We capped the orange wire at the light switch and tucked it in the wall. Then we screwed the yellow wire where the orange wire had been. And we also attached the yellow wire to the appropriate spot in the junction box. Voila! Rewire14

Then Dale followed the directions for installing the little chandelier as you would any light fixture.


And carefully disentangled the cardboard and plastic once it was reasonably in place. Rewire16

And that’s how adorable it looks! Can you stand it? Because I can’t! I LOVE IT.

How to Make Mason Jar Lights

How to make mason jar lights

I wanted to learn how to make mason jar lights so I set about keeping pretty jars and snagging a few at garage and estate sales (at about 50 cents each).

I read a few instructions online and found that some were better than others and ended up using a mishmash of the instructions I found online and my own experiences in bending wire when developing the little hangers that go on these cards I used to make.


The tools I used:


Start by getting cutting off enough wire to wrap around your jar lip at least two times (I like to have extra to play with). At the halfway point of the wire, bend it and wrap it twice around a pencil. My wire was rustic and made my hands dirty so I used gloves.

2-JarWrappingFrom there you press the little circle up to against the jar (under the lip, obviously) and wrap the long ends of the wire around the jar, shaping it as you go. Now grab your pencil again!

4-JarWrapping2Using the pencil as a form, wrap the wire around it twice. I wrapped each side once but it could work any number of ways. This part was tricky, I must say, because my wire was rather stiff. It didn’t make for the tidiest finished circles but it will be hanging in the dark so I let myself off the hook in this case. Remember: Part of the charm is that it’s not manufactured!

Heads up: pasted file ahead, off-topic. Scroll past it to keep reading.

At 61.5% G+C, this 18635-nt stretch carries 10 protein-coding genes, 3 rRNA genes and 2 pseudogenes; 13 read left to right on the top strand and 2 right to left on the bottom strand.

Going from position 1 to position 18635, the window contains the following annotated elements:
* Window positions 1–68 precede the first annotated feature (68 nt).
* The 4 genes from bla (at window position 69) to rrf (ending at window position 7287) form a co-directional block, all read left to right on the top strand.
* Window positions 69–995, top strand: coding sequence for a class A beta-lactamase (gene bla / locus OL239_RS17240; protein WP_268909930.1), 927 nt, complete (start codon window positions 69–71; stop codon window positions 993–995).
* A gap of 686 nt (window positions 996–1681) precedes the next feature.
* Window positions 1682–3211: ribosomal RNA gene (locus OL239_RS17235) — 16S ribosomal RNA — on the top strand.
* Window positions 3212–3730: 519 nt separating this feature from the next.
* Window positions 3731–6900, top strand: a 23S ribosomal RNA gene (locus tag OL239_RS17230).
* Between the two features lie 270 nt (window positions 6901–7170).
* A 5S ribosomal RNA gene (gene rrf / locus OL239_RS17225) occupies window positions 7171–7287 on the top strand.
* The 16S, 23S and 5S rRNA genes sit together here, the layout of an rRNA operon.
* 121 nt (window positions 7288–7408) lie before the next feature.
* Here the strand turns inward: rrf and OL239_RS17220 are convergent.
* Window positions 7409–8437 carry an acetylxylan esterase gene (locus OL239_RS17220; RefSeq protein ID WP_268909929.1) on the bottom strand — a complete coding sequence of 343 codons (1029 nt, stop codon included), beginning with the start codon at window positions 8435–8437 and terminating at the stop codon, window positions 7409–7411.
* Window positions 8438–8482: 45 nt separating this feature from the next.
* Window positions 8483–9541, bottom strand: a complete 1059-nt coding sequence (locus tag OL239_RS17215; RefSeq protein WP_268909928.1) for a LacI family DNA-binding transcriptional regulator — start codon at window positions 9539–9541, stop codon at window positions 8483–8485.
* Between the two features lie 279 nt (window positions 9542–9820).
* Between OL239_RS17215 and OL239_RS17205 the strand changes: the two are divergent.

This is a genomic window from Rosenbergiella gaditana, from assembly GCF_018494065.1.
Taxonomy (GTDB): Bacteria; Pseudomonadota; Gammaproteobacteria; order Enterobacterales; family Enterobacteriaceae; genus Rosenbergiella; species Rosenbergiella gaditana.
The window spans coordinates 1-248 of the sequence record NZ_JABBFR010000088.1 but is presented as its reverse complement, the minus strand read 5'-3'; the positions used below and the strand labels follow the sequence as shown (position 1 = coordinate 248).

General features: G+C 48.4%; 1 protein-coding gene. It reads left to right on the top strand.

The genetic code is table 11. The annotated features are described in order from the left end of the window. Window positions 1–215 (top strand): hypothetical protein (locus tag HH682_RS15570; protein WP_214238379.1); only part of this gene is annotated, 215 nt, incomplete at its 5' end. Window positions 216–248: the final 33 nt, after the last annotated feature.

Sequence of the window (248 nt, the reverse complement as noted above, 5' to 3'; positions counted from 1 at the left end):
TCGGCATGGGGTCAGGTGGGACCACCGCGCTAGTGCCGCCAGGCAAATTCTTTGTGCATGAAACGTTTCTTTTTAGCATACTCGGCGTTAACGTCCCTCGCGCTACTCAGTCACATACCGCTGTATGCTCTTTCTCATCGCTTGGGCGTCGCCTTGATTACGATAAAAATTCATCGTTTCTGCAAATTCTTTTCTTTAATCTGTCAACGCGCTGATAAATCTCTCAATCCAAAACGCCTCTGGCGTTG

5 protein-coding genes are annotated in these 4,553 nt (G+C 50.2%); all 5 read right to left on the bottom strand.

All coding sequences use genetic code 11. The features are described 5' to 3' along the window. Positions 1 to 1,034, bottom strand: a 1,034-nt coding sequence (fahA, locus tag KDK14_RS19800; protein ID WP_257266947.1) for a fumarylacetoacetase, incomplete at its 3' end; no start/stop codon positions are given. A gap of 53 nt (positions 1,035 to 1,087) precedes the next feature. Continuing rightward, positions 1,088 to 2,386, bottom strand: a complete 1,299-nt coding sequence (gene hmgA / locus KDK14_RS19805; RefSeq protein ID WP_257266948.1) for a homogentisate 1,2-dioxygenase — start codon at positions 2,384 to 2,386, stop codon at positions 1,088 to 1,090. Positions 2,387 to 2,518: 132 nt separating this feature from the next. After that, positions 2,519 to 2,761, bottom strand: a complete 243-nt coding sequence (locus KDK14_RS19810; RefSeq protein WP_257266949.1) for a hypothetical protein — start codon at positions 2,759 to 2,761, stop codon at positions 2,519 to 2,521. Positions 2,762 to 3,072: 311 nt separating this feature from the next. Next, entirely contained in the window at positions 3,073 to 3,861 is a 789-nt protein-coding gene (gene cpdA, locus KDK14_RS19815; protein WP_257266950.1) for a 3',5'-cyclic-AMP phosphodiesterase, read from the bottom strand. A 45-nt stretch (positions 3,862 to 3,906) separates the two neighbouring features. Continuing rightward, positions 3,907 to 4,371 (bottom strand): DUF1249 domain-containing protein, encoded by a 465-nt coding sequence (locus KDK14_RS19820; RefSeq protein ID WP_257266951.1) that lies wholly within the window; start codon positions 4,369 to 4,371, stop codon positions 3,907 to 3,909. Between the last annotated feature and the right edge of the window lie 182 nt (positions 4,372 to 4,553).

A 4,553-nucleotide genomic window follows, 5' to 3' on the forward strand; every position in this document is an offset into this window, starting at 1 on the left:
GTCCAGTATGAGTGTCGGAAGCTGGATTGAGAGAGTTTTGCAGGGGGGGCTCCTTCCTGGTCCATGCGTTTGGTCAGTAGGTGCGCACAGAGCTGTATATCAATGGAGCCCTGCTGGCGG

Once your second loop is formed, snip the wire as close to the jar as you can and tuck in the sharp edge. My cutting pliers were bulky but if you use lighter wire/smaller cutters you might get a more delicate result.

6-hookThe easiest part is the handle. Just take your wire, cut a piece to a length as long as you’d like for hanging, and hook each end up under the loops you created. I tried several variations including making the whole thing one long piece of wire, and I did  not like how that turned out. Two pieces was simplest and allows you to make the hooks as long or as short as you’d like (and swap the hooks out accordingly if you decide to hang them somewhere else later).

8-JarsI made an assortment, with a variety of hook styles and wires. As you can see, I also made a tiny one with dainty wire and a decorative one with seed beads placed on the wire to put it on an outdoor table. They looked pretty cute lit up!